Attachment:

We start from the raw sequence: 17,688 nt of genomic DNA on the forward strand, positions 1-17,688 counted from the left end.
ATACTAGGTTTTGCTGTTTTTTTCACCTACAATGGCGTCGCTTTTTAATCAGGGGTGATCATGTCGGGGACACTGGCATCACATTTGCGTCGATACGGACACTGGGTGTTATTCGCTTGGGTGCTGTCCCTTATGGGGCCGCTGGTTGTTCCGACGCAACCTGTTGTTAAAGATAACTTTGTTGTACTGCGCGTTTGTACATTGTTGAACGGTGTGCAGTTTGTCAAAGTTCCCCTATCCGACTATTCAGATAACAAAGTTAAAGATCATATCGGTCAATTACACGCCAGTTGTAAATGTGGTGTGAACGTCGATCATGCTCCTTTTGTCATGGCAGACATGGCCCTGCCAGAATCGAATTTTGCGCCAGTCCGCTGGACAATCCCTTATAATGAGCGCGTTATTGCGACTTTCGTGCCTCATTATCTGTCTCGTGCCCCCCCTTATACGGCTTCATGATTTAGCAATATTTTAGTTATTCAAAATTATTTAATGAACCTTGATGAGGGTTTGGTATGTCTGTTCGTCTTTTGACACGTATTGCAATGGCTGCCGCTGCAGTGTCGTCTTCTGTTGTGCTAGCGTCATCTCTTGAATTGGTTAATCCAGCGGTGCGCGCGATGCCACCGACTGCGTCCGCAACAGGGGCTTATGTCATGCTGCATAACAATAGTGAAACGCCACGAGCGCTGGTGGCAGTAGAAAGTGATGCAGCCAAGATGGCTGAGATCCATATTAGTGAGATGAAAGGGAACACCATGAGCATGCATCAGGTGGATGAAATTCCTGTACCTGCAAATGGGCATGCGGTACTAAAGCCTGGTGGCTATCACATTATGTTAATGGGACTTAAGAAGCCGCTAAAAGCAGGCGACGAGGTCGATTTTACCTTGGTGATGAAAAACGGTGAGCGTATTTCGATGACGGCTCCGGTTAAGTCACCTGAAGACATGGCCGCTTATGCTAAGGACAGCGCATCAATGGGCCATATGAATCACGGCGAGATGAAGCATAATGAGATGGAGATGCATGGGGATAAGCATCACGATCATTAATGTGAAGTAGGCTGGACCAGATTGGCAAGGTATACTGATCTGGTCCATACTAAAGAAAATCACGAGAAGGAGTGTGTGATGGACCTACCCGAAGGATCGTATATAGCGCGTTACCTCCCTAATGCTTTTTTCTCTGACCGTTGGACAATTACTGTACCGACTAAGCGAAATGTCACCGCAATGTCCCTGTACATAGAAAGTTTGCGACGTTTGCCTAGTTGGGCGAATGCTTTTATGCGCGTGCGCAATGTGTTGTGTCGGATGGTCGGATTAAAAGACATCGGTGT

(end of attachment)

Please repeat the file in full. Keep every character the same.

We start from the raw sequence: 17,688 nt of genomic DNA on the forward strand, positions 1-17,688 counted from the left end.
ATACTAGGTTTTGCTGTTTTTTTCACCTACAATGGCGTCGCTTTTTAATCAGGGGTGATCATGTCGGGGACACTGGCATCACATTTGCGTCGATACGGACACTGGGTGTTATTCGCTTGGGTGCTGTCCCTTATGGGGCCGCTGGTTGTTCCGACGCAACCTGTTGTTAAAGATAACTTTGTTGTACTGCGCGTTTGTACATTGTTGAACGGTGTGCAGTTTGTCAAAGTTCCCCTATCCGACTATTCAGATAACAAAGTTAAAGATCATATCGGTCAATTACACGCCAGTTGTAAATGTGGTGTGAACGTCGATCATGCTCCTTTTGTCATGGCAGACATGGCCCTGCCAGAATCGAATTTTGCGCCAGTCCGCTGGACAATCCCTTATAATGAGCGCGTTATTGCGACTTTCGTGCCTCATTATCTGTCTCGTGCCCCCCCTTATACGGCTTCATGATTTAGCAATATTTTAGTTATTCAAAATTATTTAATGAACCTTGATGAGGGTTTGGTATGTCTGTTCGTCTTTTGACACGTATTGCAATGGCTGCCGCTGCAGTGTCGTCTTCTGTTGTGCTAGCGTCATCTCTTGAATTGGTTAATCCAGCGGTGCGCGCGATGCCACCGACTGCGTCCGCAACAGGGGCTTATGTCATGCTGCATAACAATAGTGAAACGCCACGAGCGCTGGTGGCAGTAGAAAGTGATGCAGCCAAGATGGCTGAGATCCATATTAGTGAGATGAAAGGGAACACCATGAGCATGCATCAGGTGGATGAAATTCCTGTACCTGCAAATGGGCATGCGGTACTAAAGCCTGGTGGCTATCACATTATGTTAATGGGACTTAAGAAGCCGCTAAAAGCAGGCGACGAGGTCGATTTTACCTTGGTGATGAAAAACGGTGAGCGTATTTCGATGACGGCTCCGGTTAAGTCACCTGAAGACATGGCCGCTTATGCTAAGGACAGCGCATCAATGGGCCATATGAATCACGGCGAGATGAAGCATAATGAGATGGAGATGCATGGGGATAAGCATCACGATCATTAATGTGAAGTAGGCTGGACCAGATTGGCAAGGTATACTGATCTGGTCCATACTAAAGAAAATCACGAGAAGGAGTGTGTGATGGACCTACCCGAAGGATCGTATATAGCGCGTTACCTCCCTAATGCTTTTTTCTCTGACCGTTGGACAATTACTGTACCGACTAAGCGAAATGTCACCGCAATGTCCCTGTACATAGAAAGTTTGCGACGTTTGCCTAGTTGGGCGAATGCTTTTATGCGCGTGCGCAATGTGTTGTGTCGGATGGTCGGATTAAAAGACATCGGTGT